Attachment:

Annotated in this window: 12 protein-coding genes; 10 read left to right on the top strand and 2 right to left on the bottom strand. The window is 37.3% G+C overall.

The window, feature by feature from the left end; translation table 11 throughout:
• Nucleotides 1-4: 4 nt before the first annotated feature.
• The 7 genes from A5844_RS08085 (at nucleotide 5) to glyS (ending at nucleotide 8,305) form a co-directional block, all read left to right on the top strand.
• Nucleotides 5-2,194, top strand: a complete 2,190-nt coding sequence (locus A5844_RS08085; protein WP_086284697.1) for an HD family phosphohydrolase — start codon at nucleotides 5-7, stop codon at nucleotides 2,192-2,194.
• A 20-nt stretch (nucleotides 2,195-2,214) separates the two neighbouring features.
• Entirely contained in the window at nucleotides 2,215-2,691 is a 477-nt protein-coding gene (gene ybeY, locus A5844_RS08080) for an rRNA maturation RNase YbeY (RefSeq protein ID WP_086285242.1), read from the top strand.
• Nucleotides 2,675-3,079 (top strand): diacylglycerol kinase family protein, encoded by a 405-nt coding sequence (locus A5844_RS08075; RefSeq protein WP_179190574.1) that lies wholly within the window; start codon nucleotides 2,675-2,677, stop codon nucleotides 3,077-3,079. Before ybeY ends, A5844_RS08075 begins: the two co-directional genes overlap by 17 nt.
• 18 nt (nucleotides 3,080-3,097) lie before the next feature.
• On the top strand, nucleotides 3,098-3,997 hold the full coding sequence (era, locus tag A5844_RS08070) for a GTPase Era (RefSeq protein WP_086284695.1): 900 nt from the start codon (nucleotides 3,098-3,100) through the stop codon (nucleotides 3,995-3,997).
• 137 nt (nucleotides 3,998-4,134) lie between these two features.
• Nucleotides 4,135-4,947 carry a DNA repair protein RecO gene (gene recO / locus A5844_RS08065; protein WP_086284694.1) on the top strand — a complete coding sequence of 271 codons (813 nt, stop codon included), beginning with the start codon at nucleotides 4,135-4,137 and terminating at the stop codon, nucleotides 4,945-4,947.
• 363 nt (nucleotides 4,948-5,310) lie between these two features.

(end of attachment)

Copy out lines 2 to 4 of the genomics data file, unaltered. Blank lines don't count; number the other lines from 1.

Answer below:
The window, feature by feature from the left end; translation table 11 throughout:
• Nucleotides 1-4: 4 nt before the first annotated feature.
• The 7 genes from A5844_RS08085 (at nucleotide 5) to glyS (ending at nucleotide 8,305) form a co-directional block, all read left to right on the top strand.